Let us assume for the moment that the quality of a theory should be judged based on the accuracy of its predictions, and not, for example, on how well it explains the world. We can certainly envision doing science without explanations. In such a world we would simply observe a regularity in some phenomenon and make the prediction that events would continue in basically the same fashion (of course we would have to conduct some statistical analysis on the data as well, in order to make the theory accurate). And if observations confirm that prediction then it would be a good theory, and just as good as a theory that made the same predictions but also explained why the regularity existed. What role then do explanations play?
Well, when theorizing about a single phenomenon, explanations may not really be necessary. When we study a single case there is really no basis for choosing one explanation over another. Imagine studying only the decay of one single isotope into another. We can easily conceive of several possible explanations. One explanation might invoke forces within the nucleus, one might appeal to tiny gnomes, and one might describe the decay as simply a fundamental property of the atoms. Without investigating other phenomena there is no real way to distinguish between them. And since atomic decay occurs in a fairly regular way all of these theories could be equally accurate in making predictions, so why should we care?
But science cannot usefully progress by studying isolated phenomena. There are simply too many starting points from which events may develop to study each one in isolation. What we need then are theories that can make accurate predictions in a wide range of cases. If we are presented with such a theory we can test it in a number of different cases (although not in all cases), and if it proves reliable it is reasonable to act under the working assumption that it is reliable in all cases, until proven otherwise. Such theories are the goal of science, not predications about isolated phenomena.
A vital step in this process is developing candidate theories that make predictions for a wide range of situations. Of the possible explanations of atomic decay I mentioned above only the appeal to forces within the nucleus has the possibility to be extended to other cases. Appealing to gnomes, or simply assuming that atomic decay is a fundamental property, doesn’t give us a basis for predicting the decay of other isotopes. These other explanations can’t be extended to the more general case simply because, unlike the case of the single isotope, we simply can’t make enough observations to develop possible laws of decay directly from them. Appealing to gnomes only worked because we could come up with exact predictions based on our observations alone, an appeal to gnomes without such data simply has no basis for making predictions. When considering isotopes in general there are simply too many cases to come up with laws from the observations alone. Even though we should make as many observations as we can in order to construct better candidate theories we simply can’t look at all the possibilities.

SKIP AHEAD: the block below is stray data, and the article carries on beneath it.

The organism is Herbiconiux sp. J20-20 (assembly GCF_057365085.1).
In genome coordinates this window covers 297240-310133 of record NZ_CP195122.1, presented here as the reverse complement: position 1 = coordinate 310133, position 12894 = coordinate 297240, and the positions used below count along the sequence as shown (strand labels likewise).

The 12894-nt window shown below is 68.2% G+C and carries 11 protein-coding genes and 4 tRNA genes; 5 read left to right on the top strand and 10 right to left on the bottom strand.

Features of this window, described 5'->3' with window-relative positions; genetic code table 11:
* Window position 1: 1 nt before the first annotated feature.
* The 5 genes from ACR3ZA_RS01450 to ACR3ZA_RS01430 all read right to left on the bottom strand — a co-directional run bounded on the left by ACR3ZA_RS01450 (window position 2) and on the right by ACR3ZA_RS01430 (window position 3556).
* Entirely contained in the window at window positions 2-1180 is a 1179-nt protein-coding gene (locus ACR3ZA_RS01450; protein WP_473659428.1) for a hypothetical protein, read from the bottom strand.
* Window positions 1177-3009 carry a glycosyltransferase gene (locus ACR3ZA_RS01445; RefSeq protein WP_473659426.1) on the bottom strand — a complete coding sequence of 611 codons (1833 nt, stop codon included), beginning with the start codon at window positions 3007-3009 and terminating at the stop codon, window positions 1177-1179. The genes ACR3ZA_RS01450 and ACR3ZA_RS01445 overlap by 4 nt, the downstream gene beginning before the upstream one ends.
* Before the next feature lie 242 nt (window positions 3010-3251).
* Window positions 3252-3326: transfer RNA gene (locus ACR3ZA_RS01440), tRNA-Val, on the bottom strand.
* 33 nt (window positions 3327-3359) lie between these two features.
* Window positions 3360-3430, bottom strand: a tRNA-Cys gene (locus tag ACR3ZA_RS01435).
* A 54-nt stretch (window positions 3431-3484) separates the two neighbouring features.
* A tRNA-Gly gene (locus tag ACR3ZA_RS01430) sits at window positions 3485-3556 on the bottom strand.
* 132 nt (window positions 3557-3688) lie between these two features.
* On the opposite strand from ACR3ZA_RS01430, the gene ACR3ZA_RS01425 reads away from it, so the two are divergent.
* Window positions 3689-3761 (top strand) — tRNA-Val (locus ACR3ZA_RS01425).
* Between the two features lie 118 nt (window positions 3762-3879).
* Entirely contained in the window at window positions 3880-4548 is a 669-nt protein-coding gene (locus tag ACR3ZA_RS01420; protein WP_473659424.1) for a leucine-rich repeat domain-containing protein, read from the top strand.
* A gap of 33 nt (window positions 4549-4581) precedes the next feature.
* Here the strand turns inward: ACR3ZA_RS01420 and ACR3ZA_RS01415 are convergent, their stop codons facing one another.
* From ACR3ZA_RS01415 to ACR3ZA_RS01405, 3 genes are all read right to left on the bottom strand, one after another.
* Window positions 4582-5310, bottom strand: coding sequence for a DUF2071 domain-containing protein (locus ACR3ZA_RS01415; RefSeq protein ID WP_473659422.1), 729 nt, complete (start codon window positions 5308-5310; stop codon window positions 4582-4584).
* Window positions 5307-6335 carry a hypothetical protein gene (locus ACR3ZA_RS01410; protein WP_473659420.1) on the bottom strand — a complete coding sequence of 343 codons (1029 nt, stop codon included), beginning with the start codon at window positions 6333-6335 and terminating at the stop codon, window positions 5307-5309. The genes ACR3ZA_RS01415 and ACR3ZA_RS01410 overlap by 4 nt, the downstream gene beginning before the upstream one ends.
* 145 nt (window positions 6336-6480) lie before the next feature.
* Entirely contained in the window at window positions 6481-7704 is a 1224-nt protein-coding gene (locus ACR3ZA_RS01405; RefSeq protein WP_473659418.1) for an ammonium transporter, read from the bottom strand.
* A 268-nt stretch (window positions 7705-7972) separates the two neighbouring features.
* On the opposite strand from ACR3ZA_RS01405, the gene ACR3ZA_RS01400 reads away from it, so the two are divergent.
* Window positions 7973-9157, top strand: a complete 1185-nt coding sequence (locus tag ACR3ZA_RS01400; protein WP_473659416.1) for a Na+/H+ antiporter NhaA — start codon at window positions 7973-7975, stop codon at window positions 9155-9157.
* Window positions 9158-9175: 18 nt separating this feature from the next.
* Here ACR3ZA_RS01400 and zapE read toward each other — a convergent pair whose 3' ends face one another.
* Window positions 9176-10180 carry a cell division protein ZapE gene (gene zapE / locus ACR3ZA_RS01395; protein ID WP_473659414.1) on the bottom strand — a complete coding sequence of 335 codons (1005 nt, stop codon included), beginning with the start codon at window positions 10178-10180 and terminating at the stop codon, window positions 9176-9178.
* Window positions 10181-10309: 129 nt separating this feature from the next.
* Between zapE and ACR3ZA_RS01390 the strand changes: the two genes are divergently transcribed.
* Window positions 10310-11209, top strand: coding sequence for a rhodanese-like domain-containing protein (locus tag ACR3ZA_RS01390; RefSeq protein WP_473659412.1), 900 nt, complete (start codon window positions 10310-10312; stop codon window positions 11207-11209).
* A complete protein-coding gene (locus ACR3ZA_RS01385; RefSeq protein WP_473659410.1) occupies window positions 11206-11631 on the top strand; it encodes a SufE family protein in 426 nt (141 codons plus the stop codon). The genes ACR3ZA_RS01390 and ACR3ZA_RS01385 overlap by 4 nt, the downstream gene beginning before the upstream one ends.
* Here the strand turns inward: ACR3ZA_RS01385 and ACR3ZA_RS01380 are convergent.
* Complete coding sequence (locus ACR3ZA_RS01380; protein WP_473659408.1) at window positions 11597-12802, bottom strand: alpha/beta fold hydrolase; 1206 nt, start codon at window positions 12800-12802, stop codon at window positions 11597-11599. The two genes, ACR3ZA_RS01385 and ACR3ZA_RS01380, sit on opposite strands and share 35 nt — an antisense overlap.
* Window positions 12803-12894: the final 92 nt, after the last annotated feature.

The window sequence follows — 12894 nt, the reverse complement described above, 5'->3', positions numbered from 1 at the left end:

This is where the need for an explanation arises. We can construct possible explanations based on the limited observations we have made, and on the basis of our proposed explanation make predictions for the cases that we have not observed. Now we could come up with general laws without explanations, but without observations covering every possibility we would be essentially shooting in the dark, as far as the unobserved cases were concerned. So even if explanations aren’t strictly necessary for a theory to be successful (in the sense of accurate) they are needed to arrive at the broad theories that are actually useful.
You can read a related post here.